In a previous article I talked about the importance of knowing what business you are really in to get a firm hold on what’s going to be critical as your business emerges from the current crisis.
The business you are really in is another way of discovering your deeper purpose or as Simon Sinek puts it, your “why”. But it’s only one side of the equation: as well as understanding this purpose you need to have customers who share that purpose in some way. To use Sinek’s example, Apple would not be successful if their why didn’t resonate in some way for their millions of customers.
Like most other people I know my diet has changed since the lock-down began. There’s a definite emphasis on “comfort food” – perhaps more carb-heavy than normal, an increased choice of desserts and a definite nod towards the foods enjoyed in childhood (rice pudding hasn’t featured yet but it’s on the to-cook list).
The collective psychology of this is interesting: in a time of stress we gravitate towards certainty and things that make us feel better, even if they don’t necessarily make healthier in the long term.
The “elastic band” reaction to change is becoming apparent
It seemed like a good idea at the time: take the first three months of 2020 “out” on a project whose full-time, full-on nature didn’t allow much time for writing or video work, come back and resume my regular posting of ideas on change and related topics.
This all went swimmingly… until coronavirus happened. First impression was that all would be OK. I simply stopped travelling to the client’s site and completed the last two weeks of the project remotely, with technology – and the client’s own nimble action in organising remote participation – helping immensely.
The “dead cat” strategy – dropping an outrageous or provocative topic into the conversation to divert attention away from a difficult subject you don’t want to talk about -was much in evidence in the recent UK General Election.
However, dead cats – controversial, difficult, or hard-to-solve problems – litter most organisations, diverting attention away from the necessary but difficult conversations required to deliver aagainst their real purpose.
In this video I illustrate the problem (with some dodgy animation) and propose a simple three-step approach to dealing with your dead cats and enabling a focus on your organisation’s purpose.
It’s possible to get hung up on detail and precision when writing a business plan, a bit like writing a piece of classical music. In fact, business planning is more like writing music for jazz musicians: less detail and space to improvise.
In this short – and hopefully not boring – video I offer a cure for what could be termed “Founders Syndrome” – a focus on the core mission and purpose that can obscure the dull but necessary tasks required to help the organisation grow.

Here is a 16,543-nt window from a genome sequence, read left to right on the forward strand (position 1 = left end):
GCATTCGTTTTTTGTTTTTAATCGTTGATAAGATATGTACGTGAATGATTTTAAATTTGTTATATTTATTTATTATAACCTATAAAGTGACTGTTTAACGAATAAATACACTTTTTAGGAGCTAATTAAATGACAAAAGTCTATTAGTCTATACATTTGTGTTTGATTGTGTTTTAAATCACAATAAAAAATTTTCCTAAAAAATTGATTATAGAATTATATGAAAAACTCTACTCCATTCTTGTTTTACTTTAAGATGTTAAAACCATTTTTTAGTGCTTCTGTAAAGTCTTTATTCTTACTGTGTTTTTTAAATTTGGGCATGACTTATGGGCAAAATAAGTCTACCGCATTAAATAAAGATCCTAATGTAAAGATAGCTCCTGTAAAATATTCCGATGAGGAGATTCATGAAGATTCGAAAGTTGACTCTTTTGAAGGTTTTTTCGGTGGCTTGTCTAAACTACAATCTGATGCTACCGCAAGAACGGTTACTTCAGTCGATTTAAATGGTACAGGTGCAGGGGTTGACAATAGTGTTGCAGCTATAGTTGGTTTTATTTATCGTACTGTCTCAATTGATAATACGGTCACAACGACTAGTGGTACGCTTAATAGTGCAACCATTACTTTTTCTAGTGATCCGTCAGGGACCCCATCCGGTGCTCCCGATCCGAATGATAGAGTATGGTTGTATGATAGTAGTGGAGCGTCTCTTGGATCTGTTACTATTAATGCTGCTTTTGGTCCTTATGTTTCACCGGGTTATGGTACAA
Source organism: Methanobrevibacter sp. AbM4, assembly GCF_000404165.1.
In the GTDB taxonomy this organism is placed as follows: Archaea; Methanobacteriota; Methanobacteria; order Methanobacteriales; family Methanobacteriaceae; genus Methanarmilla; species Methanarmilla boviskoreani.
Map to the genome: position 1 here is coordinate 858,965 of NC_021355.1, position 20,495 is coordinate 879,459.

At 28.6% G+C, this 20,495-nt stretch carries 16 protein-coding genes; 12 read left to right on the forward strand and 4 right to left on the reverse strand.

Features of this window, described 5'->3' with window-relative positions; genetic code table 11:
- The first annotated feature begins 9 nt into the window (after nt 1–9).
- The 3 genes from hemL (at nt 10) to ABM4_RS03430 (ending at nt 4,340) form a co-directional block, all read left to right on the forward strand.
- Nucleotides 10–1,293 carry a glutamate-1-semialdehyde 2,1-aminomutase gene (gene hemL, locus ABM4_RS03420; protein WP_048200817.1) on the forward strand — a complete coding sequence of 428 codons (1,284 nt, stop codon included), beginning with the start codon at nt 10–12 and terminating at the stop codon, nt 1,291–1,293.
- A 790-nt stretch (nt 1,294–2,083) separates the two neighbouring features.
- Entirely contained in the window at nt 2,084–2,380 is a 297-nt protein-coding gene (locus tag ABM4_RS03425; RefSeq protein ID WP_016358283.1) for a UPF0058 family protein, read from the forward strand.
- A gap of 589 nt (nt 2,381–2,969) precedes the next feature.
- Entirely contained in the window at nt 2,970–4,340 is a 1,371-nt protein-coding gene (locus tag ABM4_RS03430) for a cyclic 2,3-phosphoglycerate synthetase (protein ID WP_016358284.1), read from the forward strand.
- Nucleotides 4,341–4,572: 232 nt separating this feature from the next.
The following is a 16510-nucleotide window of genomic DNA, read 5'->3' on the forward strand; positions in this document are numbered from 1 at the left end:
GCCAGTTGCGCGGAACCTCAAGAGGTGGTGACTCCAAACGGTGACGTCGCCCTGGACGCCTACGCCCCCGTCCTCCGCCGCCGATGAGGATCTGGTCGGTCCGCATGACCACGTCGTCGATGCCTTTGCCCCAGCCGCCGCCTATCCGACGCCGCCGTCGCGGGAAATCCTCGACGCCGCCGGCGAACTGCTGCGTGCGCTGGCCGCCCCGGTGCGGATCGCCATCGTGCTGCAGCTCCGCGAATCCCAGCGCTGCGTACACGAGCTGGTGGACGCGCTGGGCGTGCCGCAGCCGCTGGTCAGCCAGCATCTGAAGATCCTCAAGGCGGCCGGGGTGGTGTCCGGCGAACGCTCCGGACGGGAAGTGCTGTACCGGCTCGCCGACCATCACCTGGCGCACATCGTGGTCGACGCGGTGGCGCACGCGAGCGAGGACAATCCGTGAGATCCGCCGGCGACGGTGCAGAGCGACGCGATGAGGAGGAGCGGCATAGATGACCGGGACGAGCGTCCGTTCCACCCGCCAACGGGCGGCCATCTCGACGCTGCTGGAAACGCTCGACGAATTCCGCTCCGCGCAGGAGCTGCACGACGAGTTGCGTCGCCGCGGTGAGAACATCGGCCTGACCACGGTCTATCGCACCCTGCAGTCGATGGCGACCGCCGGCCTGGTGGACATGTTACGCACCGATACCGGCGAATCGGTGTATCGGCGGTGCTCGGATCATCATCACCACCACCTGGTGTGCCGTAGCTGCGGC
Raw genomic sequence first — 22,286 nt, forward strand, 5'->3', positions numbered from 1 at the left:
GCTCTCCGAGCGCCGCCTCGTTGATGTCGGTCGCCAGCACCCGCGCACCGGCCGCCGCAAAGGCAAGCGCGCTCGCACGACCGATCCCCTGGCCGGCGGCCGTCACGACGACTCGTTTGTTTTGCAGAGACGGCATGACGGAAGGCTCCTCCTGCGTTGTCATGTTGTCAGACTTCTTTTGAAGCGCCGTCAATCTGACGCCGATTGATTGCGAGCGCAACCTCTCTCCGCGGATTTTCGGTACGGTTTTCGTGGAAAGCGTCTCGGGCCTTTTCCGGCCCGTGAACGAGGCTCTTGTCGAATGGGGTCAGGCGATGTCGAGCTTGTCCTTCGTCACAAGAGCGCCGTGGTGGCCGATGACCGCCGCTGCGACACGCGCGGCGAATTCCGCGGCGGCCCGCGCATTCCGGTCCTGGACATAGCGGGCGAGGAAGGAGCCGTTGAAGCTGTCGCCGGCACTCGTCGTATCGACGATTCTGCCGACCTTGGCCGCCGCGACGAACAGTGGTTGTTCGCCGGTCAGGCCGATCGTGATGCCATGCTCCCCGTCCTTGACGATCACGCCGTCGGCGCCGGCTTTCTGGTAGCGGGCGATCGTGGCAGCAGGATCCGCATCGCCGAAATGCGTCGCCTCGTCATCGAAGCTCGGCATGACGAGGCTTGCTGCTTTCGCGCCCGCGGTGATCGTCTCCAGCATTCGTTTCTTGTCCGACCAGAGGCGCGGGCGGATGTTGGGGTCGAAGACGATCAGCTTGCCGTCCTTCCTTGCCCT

The exciting mission and purpose need to be balanced against the dull stuff – and good planning is essential
Are you excited by your working life? Does every problem
seem like a solution waiting to happen? Do you spend most of the day in a state
of feverish anticipation about the next curveball that the world is going to
sling at you?
If the answer is “no, not often” then you have much in
common with 99.9% of people in organisations around the world: however much your
organisation has a great cause, a compelling purpose, whizzy products and funky
offices with great coffee on tap and a pinball machine in the basement, you
have to spend a large chunk of your day doing stuff that’s – when all’s said
and done – pretty boring.
In a large business the stuff that we might find a bit dull
can be allocated to people who don’t find it so: that’s why we have Finance, HR,
Procurement and so on. If you’re lucky, those departments will be full of
people who can eat a purchase ledger for breakfast without batting an eyelid
and will be happy to do so day in, day out.
I was in conversation with a fellow consultant recently where
she described her horrendous experience returning a sofa she had bought. You’d
think this would be a straightforward exercise – these days I find it’s straightforward
to return unworn or undamaged products to suppliers and get a refund – but not
so. In this case the sofa had been covered with a fabric that, after a few
weeks, had stretched significantly, making the whole thing look worn and unattractive.
My friend’s initial attempt to sort out a return was
rebuffed but she was undeterred and sought out help from a fabric expert, who
confirmed that the fabric used was too stretchy and therefore unsuitable for
use as a sofa covering, and a lawyer friend who obliged her with a suitably
We tend to think of plans as precise specifications like compositions, but writing for jazz musicians is a better analogy
I specialise in creating robust, implementable strategies
and plans for organisations going through times of change. Somewhere along the
line a plan gets delivered, whether it’s me writing it or my clients, but I
think there’s a bit of a misconception about the role of plans and to me it’s
best explained with an analogy.
We have a tendency to think of a plan as a precise
specification of what will happen, a bit like a musical composition. In western
classical music – at least for last 400 years or so – it’s been written down
precisely so that the musicians play exactly what the composer intended.